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or many of us, November brings thoughts of turkey, sweet potatoes, cranberries and all the trimmings of Thanksgiving. For others, a large meal isn’t a possibility. Some in our community who deal with food insecurity consistently throughout the year rely on food pantries to put meals on the table. It means they may not have much choice about the types of food they eat, which can ultimately have a significant impact on health, according to Dr. Candice Myers. She recently created the Social Determinants and Health Disparities Laboratory at LSU’s Pennington Biomedical Research Center. “We know that food insecurity changes the way you eat and what you eat,” said Myers. It might mean a diet lower in fruits, vegetables and lean proteins, and higher in fats and carbohydrates, which are often less expensive and more readily available in certain neighborhoods. As a sociologist, Myers became interested in food insecurity when she was attending graduate school at LSU. “We looked at participation rates in the Supplemental Nutrition Assistance Program (SNAP), or what is commonly referred to as food stamps, across counties in the U.S. SNAP is a food assistance program aimed at alleviating food insecurity by providing assistance to low-income families. We found that communities that were more socially vulnerable were home to higher food stamp usage. They were more poverty-prone and experienced economic distress. These pre-existing, poorer community conditions really exacerbated the situation of food insecurity and food stamp usage,” Myers said. Now, Myers is working to better understand all the elements that play a role in food insecurity, health choices and psychological mechanisms that both cause and result from food insecurity. “One of Pennington Biomedical’s main research topics is obesity, weight loss and weight management, but if we want to develop interventions to change body weight, it may be more difficult to obtain that goal if people don’t have access to healthy food,” Myers said. “So much of what we know about weight loss comes from upper and middle class people who can afford to incorporate fresh fruits and vegetables into a healthier diet when they begin a weight loss program or weight loss research study and who have transportation available to join a study at a research center that may not be close to their home.” That’s one reason that Myers is working with The Shepherd’s Market, a food pantry that is a member agency of the Greater Baton Rouge Food Bank. There, people are able to go into the pantry and choose their own food. Having the option to tailor the food they receive to their dietary needs is integral to maintaining health, Myers said. “One day I hope my research is able to contribute to the development of targeted programs that make it easier for people who struggle with food insecurity to access healthy options so that people from a variety of socioeconomic statuses are able to live healthier lives.” Dr. Candice Myers Baton Rouge Christian Life Magazine l november 2017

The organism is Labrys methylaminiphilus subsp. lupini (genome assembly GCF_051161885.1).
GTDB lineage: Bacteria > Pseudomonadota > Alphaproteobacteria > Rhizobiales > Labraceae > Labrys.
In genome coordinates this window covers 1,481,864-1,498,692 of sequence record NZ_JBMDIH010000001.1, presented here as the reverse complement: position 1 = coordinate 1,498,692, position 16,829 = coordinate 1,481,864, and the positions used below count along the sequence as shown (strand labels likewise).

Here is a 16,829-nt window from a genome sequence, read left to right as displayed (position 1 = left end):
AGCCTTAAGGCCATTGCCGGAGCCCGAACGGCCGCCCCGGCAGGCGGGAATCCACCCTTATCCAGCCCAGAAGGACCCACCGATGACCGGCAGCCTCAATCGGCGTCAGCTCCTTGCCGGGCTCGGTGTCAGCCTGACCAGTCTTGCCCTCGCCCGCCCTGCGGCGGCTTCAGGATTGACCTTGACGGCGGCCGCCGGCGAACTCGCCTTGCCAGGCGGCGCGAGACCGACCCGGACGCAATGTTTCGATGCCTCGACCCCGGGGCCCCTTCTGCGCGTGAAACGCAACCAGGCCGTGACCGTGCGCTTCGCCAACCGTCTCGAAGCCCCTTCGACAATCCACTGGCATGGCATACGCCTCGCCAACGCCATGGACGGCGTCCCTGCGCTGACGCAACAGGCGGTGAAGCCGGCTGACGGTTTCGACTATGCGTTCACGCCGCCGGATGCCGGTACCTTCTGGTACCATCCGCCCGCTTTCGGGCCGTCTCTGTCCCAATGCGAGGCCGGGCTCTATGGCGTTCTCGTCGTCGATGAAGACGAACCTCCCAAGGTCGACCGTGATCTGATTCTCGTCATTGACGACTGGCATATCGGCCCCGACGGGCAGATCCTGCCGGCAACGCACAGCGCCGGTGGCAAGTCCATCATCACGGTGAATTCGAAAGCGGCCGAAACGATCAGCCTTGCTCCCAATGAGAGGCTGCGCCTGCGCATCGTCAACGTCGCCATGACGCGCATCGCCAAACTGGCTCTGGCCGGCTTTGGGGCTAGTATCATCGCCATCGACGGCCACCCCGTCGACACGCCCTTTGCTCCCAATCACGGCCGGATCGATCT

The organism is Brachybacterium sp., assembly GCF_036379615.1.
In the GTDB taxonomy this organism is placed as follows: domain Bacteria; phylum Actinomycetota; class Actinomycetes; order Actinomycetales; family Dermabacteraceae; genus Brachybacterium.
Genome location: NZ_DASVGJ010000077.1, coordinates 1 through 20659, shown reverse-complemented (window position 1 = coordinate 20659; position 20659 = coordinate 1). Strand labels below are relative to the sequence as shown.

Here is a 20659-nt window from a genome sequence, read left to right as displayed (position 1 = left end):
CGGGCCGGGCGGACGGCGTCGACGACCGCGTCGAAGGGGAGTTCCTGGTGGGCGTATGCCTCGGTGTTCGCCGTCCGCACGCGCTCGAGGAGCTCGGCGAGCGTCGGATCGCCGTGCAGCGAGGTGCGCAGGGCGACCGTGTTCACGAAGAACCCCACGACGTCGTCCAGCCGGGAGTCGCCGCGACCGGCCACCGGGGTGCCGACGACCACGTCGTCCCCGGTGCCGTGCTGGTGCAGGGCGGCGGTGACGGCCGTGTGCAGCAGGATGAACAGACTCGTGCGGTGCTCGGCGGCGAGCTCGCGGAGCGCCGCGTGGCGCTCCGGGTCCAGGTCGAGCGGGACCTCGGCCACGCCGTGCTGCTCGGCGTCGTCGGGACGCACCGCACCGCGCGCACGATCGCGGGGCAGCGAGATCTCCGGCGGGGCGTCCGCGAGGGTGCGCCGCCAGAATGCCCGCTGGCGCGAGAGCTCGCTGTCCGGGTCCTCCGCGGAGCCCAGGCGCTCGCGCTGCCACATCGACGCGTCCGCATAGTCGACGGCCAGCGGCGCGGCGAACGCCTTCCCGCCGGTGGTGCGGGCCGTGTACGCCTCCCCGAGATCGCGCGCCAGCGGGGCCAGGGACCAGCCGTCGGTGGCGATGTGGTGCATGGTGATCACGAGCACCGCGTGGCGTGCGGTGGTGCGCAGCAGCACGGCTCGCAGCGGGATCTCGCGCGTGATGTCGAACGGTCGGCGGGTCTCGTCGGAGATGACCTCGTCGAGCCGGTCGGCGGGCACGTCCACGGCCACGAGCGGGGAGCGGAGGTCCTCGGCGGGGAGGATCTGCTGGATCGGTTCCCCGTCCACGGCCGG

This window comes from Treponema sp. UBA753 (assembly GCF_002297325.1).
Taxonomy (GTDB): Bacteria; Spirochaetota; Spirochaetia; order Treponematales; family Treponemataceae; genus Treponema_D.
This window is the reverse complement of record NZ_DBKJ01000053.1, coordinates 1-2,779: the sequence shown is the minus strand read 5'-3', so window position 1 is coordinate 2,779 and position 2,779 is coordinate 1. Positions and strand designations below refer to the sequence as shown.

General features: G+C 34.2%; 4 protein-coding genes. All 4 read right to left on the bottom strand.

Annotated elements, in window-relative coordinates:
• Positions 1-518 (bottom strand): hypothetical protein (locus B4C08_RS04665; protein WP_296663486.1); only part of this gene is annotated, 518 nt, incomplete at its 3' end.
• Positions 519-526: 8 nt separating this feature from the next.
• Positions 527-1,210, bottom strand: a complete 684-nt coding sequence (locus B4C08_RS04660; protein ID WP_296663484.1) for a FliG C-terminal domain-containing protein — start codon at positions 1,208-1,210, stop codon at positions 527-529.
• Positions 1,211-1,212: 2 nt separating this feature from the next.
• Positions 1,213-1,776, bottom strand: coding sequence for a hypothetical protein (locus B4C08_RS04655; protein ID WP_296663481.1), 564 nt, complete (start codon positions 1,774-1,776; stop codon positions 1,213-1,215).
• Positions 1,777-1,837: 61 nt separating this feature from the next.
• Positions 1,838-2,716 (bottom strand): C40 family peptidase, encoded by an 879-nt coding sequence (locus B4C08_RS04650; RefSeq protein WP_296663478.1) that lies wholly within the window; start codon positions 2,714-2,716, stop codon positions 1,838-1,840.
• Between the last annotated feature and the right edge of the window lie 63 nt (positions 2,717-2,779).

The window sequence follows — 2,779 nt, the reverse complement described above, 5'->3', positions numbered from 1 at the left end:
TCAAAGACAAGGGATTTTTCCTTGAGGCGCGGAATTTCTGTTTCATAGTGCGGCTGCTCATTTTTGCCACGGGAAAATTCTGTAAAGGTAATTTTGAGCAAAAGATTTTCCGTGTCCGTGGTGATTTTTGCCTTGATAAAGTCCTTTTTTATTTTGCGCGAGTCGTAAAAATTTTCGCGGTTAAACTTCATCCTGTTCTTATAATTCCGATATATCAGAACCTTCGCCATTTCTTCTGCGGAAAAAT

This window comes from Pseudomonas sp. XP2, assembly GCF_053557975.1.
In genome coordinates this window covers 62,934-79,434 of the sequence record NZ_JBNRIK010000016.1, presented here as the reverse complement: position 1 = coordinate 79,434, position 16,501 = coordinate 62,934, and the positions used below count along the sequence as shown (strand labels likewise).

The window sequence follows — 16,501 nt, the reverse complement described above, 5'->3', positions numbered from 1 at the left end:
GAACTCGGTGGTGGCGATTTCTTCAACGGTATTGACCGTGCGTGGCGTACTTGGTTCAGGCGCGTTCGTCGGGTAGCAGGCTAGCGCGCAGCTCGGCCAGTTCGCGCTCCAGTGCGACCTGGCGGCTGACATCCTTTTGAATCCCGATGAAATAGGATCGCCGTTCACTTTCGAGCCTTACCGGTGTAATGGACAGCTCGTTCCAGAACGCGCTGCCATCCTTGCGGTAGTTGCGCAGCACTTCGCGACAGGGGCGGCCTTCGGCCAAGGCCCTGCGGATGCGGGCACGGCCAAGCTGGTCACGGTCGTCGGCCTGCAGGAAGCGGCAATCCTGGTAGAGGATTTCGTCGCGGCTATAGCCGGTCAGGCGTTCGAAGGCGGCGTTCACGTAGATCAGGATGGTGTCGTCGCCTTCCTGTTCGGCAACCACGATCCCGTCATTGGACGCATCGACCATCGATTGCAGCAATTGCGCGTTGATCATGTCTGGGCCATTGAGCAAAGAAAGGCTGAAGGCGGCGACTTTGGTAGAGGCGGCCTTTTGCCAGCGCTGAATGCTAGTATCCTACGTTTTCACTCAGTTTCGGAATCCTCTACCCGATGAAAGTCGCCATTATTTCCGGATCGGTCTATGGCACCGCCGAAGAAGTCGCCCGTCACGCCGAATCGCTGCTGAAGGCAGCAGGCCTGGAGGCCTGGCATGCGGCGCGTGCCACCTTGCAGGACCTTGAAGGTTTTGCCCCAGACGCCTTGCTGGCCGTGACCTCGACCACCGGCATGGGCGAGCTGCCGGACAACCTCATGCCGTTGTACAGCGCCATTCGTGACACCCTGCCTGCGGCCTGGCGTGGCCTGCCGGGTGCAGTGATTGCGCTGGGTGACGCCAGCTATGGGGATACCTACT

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X Healthy life

Healthy Holiday Eating

by Janene Grodesky, Ph.D.

Roast turkey with cornbread dressing. Mom’s marshmallow smothered candied sweet potatoes. Creamy green bean casserole with fried onion topping. Decadent pecan pie. It’s here - the holiday season. But how does one navigate through the season and make healthy choices? Try “mindful” eating instead of “mindless” eating. Have you ever wondered why – or how – you ate that third serving of garlic-mashed potatoes? It’s because you weren’t paying attention! “It starts with awareness,” said Hilary Shaw, a registered dietitian and licensed professional counselor in Baton Rouge. “When you pay attention to what you’re eating, you can make small changes that make a big difference. Not paying attention to the ‘what, where, why and how’ we eat can be an issue with some of my clients. You cannot eat compulsively and mindfully at the same time.” Mindless eating is eating just because it’s there, eating for emotional comfort, or eating while you’re busy doing something else (driving, watching TV, or working on the computer). These tips can help guide you toward a more mindful approach to eating:

Plan. Prepare healthy snacks on Sunday for the week ahead. If

you know you are going to a big holiday party one evening, plan that day around healthy snacks and have a strategy for mindful eating while at the party. You don’t have to plan your food down to each bite, and it’s important to be flexible especially at special occasions, but be aware you might be changing your eating habits during the holiday season. When you plan ahead, you are also more likely to eat the amount your body needs.

Eat when you are hungry. Don’t eat just because it’s

your usual lunchtime. “Listen to your body’s cues,” said Shaw. “If you’re not hungry, wait until you are, but don’t wait until you’re famished because you might overeat.”

Slooooowwww down. Savor and enjoy each bite and put your